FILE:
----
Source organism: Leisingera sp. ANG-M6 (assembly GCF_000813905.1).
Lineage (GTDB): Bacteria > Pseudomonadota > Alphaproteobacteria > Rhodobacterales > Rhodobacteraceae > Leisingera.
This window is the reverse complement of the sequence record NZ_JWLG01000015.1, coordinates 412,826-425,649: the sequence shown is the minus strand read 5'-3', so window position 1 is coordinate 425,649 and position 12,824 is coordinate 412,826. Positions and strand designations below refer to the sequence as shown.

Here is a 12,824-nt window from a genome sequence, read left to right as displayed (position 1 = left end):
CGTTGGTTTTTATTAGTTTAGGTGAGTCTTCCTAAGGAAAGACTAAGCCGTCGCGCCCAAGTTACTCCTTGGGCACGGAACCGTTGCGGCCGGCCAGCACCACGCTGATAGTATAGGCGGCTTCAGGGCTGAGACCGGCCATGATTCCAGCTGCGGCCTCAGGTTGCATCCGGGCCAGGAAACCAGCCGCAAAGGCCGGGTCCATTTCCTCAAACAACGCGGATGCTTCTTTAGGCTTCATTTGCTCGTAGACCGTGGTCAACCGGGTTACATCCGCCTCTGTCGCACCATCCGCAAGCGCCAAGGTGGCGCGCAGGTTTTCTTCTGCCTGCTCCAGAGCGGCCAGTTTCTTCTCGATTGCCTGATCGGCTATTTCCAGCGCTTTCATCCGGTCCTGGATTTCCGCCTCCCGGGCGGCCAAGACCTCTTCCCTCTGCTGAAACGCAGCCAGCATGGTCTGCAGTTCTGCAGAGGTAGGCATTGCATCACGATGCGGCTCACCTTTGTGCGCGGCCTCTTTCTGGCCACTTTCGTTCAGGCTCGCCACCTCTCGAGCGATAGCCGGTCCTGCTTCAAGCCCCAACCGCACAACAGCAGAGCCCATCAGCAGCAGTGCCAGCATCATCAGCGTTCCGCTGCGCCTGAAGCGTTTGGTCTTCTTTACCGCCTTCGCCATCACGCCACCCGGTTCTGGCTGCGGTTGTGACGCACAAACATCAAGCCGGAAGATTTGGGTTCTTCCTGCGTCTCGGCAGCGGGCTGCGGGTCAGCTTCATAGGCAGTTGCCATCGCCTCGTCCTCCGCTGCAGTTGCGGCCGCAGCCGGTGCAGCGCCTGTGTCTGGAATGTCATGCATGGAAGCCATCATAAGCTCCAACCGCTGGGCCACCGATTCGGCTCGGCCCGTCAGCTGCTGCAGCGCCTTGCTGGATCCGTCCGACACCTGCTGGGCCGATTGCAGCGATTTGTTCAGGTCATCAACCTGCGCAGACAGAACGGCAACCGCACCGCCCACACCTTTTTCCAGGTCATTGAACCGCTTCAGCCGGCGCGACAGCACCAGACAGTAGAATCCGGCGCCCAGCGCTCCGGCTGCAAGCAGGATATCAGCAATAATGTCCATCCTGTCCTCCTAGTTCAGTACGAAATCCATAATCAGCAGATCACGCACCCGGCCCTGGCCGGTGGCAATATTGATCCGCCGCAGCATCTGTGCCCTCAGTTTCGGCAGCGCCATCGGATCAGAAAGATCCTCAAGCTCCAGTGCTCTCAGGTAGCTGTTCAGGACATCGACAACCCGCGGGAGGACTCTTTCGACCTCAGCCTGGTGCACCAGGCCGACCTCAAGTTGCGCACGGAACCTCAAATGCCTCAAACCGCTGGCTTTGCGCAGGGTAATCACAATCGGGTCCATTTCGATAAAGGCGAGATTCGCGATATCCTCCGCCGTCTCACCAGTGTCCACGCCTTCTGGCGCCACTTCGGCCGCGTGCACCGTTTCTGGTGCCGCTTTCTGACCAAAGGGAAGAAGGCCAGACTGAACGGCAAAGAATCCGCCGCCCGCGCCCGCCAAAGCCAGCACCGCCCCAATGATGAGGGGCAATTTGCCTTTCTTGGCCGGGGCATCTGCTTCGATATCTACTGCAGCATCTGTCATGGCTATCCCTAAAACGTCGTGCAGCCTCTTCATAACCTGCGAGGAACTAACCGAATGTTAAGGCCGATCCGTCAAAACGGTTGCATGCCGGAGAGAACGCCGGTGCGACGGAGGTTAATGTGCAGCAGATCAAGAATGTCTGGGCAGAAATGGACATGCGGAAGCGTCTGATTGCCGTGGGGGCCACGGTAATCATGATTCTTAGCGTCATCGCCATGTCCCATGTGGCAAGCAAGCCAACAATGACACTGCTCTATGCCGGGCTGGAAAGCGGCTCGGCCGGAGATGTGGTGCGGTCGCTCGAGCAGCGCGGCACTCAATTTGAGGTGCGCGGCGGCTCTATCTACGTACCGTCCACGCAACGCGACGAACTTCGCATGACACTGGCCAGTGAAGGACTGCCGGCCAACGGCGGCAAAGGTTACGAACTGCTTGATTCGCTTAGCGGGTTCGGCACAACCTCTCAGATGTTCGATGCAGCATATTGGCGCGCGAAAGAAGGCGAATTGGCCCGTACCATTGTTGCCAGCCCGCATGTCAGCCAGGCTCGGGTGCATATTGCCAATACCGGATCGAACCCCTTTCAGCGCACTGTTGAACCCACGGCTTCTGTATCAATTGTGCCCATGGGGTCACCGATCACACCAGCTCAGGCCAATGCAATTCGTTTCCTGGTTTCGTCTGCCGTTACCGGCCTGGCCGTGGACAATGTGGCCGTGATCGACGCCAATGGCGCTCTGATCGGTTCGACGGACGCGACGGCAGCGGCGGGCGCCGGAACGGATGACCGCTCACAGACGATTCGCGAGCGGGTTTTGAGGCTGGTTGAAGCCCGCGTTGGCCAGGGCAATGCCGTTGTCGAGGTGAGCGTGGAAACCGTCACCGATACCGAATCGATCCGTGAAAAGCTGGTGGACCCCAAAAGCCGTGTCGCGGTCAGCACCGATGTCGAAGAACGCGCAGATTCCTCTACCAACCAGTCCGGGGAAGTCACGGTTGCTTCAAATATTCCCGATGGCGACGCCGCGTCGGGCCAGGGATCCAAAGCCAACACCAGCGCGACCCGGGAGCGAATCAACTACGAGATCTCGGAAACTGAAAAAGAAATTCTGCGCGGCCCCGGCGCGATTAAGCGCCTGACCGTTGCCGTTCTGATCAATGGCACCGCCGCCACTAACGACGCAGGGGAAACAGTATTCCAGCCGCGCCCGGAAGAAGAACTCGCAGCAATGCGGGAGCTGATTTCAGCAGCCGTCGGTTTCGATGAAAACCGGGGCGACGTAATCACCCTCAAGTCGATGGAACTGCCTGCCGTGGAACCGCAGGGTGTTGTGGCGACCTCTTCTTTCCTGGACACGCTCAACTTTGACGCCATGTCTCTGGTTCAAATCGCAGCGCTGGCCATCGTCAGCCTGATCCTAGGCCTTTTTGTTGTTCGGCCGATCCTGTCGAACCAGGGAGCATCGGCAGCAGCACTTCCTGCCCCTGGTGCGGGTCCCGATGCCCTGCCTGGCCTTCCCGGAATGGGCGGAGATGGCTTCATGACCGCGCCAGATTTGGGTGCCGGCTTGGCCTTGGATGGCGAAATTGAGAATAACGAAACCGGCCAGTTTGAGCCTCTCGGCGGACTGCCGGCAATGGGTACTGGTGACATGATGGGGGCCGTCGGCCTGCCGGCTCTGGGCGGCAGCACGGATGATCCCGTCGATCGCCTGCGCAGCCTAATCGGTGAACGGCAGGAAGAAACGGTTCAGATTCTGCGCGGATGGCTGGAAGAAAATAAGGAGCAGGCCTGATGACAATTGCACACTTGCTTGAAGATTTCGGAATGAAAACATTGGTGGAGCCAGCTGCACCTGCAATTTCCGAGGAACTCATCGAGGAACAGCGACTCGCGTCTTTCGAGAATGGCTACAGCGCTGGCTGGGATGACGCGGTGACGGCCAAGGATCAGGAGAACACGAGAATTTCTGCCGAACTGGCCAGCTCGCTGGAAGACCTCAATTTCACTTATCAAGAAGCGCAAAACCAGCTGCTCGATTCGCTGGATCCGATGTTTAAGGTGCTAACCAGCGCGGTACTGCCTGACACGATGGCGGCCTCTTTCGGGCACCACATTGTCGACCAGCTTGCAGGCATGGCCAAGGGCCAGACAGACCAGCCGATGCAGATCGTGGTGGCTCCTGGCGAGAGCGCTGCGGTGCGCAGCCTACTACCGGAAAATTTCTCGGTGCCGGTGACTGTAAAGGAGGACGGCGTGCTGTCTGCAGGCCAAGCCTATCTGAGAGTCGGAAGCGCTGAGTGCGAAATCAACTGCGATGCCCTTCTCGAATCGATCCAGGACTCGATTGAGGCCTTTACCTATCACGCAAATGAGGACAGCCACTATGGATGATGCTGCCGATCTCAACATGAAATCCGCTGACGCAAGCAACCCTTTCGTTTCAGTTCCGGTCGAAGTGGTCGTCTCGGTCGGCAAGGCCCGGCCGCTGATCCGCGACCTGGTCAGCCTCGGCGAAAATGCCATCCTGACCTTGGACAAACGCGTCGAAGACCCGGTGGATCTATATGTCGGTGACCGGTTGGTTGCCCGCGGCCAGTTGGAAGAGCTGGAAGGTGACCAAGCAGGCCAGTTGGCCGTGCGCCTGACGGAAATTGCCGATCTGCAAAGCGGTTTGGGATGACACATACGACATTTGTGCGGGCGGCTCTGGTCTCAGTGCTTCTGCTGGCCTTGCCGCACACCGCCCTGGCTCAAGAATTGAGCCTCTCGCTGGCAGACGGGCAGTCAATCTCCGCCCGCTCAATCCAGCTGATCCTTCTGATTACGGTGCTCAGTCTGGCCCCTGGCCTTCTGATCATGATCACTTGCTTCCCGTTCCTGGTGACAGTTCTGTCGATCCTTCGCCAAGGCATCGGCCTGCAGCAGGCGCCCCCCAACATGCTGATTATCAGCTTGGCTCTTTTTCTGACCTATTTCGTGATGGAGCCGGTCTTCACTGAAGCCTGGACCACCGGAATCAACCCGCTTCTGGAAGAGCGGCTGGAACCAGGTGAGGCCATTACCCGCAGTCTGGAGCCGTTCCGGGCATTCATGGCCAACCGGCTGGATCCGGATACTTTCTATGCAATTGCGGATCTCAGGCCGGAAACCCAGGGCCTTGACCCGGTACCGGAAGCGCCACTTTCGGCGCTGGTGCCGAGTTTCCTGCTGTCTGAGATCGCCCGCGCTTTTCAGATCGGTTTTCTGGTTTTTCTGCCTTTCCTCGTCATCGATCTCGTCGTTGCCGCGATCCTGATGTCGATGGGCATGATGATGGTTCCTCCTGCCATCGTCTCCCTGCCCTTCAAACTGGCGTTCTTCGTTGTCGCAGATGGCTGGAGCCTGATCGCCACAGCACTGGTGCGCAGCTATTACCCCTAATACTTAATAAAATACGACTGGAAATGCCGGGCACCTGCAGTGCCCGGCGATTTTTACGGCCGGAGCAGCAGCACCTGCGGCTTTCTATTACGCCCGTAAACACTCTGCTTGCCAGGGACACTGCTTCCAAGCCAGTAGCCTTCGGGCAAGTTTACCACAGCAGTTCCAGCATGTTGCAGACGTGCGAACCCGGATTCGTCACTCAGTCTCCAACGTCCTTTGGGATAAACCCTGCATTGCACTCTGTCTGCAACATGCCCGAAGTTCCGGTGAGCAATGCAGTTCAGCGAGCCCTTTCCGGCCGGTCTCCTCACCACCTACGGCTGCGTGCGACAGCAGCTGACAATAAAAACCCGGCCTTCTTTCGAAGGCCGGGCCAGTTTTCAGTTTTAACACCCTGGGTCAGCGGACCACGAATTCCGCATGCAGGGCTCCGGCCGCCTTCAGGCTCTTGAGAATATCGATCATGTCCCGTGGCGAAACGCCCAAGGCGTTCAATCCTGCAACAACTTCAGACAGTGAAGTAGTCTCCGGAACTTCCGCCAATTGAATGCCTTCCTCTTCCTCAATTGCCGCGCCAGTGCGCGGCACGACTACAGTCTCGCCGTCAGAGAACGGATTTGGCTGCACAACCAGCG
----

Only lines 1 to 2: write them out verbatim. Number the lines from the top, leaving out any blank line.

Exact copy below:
Source organism: Leisingera sp. ANG-M6 (assembly GCF_000813905.1).
Lineage (GTDB): Bacteria > Pseudomonadota > Alphaproteobacteria > Rhodobacterales > Rhodobacteraceae > Leisingera.